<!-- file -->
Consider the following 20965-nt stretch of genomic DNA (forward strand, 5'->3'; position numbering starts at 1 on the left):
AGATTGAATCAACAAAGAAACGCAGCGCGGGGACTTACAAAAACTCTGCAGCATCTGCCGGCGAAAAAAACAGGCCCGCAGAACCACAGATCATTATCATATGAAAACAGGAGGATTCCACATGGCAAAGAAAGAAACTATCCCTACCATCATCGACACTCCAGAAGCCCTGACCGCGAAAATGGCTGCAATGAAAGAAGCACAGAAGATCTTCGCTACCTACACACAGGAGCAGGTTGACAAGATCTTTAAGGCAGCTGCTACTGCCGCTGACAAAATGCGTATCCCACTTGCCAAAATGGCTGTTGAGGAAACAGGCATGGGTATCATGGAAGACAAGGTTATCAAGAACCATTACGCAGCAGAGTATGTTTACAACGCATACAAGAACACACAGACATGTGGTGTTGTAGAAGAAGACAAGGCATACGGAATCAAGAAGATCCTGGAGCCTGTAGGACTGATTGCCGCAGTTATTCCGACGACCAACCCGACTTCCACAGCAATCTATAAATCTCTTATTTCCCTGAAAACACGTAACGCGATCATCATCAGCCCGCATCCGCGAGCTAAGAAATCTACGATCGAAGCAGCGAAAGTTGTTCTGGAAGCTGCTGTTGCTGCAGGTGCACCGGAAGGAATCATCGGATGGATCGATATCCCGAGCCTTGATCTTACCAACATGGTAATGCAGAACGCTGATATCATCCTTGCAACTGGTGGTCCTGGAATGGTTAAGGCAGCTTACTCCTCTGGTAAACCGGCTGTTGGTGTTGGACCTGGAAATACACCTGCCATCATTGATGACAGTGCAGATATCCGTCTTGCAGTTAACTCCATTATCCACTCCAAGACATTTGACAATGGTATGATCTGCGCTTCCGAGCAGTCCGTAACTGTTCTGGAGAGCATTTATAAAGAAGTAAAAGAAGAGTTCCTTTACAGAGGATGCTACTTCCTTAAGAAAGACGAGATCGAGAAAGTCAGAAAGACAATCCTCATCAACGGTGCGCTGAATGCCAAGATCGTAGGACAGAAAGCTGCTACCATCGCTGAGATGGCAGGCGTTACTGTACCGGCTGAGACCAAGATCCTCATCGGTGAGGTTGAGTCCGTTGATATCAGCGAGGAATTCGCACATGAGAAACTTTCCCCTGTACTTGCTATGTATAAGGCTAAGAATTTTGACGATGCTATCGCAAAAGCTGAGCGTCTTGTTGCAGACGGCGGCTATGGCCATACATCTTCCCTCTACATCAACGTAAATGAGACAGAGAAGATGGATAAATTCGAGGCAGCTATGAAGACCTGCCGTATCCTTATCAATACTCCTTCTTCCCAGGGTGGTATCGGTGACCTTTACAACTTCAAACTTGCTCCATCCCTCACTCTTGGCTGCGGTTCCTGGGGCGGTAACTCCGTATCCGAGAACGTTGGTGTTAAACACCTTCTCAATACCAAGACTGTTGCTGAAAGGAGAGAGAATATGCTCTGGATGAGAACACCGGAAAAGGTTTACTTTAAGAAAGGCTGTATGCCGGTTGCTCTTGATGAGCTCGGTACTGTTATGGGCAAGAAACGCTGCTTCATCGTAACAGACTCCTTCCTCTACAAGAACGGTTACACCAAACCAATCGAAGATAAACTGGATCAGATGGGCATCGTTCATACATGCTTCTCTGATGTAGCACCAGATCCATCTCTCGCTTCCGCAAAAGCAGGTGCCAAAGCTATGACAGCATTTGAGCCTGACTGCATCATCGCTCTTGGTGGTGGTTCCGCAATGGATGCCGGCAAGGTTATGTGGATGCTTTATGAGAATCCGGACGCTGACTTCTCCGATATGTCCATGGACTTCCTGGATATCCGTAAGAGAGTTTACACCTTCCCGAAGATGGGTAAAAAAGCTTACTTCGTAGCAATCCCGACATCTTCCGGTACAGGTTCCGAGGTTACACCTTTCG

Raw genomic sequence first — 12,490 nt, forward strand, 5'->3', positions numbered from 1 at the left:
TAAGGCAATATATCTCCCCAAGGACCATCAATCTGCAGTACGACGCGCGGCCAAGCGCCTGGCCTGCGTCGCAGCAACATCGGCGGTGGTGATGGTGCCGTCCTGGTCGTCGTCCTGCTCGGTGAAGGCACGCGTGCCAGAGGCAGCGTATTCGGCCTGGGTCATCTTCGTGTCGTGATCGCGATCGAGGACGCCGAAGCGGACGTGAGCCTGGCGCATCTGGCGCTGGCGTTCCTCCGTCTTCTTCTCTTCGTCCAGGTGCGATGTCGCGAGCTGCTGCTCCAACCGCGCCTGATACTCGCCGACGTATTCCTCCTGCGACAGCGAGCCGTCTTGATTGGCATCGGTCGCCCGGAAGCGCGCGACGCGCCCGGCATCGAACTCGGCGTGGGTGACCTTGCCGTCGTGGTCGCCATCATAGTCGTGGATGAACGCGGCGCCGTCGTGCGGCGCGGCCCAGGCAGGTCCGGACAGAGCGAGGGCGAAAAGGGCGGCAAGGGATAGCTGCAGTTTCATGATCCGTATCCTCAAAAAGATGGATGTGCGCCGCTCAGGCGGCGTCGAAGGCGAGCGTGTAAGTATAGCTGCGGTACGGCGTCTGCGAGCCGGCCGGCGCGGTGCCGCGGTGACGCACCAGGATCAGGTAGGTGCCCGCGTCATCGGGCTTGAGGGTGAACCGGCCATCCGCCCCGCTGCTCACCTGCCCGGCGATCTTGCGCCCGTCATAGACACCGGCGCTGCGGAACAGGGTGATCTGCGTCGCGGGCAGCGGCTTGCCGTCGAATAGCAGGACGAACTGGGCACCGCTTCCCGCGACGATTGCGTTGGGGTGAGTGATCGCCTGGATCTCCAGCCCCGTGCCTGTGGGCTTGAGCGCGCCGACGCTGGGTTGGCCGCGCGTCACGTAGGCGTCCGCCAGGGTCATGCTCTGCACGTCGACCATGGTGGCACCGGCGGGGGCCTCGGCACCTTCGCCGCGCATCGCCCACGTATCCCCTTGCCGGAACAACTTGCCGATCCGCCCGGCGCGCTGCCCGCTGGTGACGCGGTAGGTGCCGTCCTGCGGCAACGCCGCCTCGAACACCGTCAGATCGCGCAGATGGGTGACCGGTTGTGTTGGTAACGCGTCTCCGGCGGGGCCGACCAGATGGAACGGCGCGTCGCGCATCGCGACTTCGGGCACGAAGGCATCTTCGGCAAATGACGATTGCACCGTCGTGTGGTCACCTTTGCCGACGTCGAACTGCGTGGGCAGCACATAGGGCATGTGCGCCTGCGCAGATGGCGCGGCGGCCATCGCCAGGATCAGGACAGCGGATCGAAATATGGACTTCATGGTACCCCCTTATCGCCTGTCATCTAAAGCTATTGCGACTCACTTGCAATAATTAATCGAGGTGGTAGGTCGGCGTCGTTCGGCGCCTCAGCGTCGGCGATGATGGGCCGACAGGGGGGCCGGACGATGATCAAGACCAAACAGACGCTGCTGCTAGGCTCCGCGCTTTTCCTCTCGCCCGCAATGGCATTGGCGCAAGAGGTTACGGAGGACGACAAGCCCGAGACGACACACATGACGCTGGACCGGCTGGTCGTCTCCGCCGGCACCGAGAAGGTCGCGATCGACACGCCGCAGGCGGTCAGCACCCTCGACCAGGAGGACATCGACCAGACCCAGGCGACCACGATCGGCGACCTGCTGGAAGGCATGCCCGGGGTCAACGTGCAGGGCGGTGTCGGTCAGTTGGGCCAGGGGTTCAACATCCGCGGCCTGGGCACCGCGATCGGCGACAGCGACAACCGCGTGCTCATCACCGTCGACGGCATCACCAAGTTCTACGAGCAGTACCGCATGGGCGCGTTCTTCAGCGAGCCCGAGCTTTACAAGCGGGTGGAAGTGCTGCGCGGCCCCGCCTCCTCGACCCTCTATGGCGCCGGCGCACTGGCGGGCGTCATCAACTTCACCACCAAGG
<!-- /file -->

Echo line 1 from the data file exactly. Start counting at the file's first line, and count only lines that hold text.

Consider the following 20965-nt stretch of genomic DNA (forward strand, 5'->3'; position numbering starts at 1 on the left):